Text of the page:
At my connection in Chicago, my vision had gotten worse. I could barely see the signs directing me to the gate to board my flight to Las Vegas. By the time of my presentation I couldn’t even see my slides on the projector screen. I knew the material so I winged it.

 

I was baffled and somewhat afraid because doctors assured me that my long term complications would freeze right where they were after the pancreas transplant. They wouldn’t reverse, but they wouldn’t get any worse.

 

At home I returned to the doctor and he was able to diagnose what happened. This bleeder was not a new blood vessel that had grown onto my retina, as in diabetic retinopathy. This was in fact an old blood vessel that had been treated 15 or more years ago with laser. Apparently in the normal aging process the vitreous fluid in the eye pulls away from the retina. When this occurred in my eye, it disturbed the blood vessel treated with laser, causing it to bleed again.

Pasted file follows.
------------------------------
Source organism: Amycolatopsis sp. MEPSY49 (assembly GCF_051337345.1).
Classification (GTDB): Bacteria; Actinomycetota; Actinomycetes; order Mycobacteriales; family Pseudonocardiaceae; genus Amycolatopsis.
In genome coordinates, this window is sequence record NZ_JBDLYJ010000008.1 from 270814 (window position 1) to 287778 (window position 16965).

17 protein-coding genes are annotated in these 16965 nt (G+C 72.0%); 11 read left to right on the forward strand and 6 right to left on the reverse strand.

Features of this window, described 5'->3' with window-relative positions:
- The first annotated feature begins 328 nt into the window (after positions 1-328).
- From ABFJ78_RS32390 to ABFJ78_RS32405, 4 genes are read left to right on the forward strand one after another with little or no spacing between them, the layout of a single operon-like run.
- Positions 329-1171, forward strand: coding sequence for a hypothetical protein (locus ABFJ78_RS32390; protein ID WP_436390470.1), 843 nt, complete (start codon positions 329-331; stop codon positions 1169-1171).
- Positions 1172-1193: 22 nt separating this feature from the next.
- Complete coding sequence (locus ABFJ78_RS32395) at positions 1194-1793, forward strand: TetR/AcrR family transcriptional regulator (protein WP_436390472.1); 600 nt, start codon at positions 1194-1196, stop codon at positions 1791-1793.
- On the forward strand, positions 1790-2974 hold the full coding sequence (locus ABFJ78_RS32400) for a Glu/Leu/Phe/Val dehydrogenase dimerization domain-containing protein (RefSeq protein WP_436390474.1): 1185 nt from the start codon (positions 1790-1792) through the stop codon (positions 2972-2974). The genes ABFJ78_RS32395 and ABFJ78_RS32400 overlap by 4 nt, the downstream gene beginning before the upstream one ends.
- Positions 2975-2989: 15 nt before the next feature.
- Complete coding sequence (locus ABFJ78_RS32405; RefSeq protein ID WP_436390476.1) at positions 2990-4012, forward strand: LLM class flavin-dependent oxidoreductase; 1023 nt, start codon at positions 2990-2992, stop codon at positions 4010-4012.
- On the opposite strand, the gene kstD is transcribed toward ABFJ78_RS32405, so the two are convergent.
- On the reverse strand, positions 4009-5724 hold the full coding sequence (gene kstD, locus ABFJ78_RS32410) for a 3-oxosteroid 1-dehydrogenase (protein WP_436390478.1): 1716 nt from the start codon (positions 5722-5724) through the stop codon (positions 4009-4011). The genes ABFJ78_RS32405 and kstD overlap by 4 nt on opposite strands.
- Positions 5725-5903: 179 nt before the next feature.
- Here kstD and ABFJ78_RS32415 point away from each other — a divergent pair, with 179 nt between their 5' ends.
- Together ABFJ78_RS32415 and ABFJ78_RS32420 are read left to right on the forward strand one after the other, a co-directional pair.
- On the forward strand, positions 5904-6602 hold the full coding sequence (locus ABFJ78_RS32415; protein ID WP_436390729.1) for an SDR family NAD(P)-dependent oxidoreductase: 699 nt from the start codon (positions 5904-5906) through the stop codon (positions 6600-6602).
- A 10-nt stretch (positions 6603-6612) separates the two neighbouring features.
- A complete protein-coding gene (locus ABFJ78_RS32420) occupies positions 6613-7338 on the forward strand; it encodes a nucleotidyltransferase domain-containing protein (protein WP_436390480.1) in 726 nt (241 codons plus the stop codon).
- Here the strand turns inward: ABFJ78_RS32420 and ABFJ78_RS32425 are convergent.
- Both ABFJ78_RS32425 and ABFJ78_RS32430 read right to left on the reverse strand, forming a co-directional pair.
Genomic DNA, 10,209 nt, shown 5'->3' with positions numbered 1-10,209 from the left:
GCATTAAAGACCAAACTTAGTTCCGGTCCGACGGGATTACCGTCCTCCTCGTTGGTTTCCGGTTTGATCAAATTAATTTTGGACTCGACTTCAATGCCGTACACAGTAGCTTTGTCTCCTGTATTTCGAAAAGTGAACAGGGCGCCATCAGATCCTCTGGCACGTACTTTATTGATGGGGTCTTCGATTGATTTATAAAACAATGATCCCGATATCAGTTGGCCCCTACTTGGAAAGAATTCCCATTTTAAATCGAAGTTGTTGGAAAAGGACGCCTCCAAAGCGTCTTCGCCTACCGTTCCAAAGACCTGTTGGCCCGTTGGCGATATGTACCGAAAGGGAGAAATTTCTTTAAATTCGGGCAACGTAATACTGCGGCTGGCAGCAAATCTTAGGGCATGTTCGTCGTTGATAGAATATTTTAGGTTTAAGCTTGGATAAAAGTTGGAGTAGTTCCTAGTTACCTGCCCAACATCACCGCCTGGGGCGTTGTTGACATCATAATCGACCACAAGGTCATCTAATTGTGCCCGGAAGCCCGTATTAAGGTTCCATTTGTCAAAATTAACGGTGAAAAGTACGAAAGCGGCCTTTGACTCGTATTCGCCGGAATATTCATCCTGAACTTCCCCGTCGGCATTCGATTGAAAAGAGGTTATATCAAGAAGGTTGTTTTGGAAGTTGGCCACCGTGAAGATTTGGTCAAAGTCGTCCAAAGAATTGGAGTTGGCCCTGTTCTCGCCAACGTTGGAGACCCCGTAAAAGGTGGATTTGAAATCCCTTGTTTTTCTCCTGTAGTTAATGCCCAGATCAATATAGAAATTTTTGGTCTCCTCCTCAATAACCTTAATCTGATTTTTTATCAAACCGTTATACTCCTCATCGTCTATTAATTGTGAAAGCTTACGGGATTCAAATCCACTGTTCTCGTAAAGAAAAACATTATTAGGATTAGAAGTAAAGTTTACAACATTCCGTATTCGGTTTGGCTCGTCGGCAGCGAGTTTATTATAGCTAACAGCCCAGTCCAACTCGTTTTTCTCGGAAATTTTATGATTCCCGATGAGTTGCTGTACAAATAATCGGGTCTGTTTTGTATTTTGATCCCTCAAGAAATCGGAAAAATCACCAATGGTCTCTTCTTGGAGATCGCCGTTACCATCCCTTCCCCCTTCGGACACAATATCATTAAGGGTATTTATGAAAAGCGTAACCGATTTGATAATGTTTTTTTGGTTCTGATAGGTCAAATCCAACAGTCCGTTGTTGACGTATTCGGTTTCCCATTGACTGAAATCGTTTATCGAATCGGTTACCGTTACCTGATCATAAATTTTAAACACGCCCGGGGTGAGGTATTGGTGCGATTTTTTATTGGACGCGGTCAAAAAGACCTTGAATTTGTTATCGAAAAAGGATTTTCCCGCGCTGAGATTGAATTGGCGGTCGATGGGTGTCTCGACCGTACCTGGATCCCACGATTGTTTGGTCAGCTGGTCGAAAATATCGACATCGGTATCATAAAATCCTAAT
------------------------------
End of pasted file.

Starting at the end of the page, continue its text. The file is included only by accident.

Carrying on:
And so the treatment was to wait for my vitreous fluid to absorb the blood that was blocking and clouding my vision. Here’s a description of what this bleeder looked like:

Day 1

A black string hanging from the top of my eye that remained in   my field of vision wherever I looked

Day 2

Several black strings hanging from the top of my field of   vision.

Day 3

Fewer black strings hanging, but the rest of my vision was like   opening your eyes under lake water.

Day 4

Black strings were turning brown with smaller dots around it;   vision was like it was foggy outside.

Day 5

Very few brown strings remain, able to see computer, but felt   like there was soap scum on my eyeballs.

Day 6

A few brown strings at very top of my field of vision; other   vision very clear.

 

Amazing, they tell me that the eye is the fastest healing part of the body!

Share

Enjoy this video as transplant recipients say thank you.

Wolverines for Life encourages you to sign up to be an organ and tissue donor, donate blood and get screened for bone marrow donation.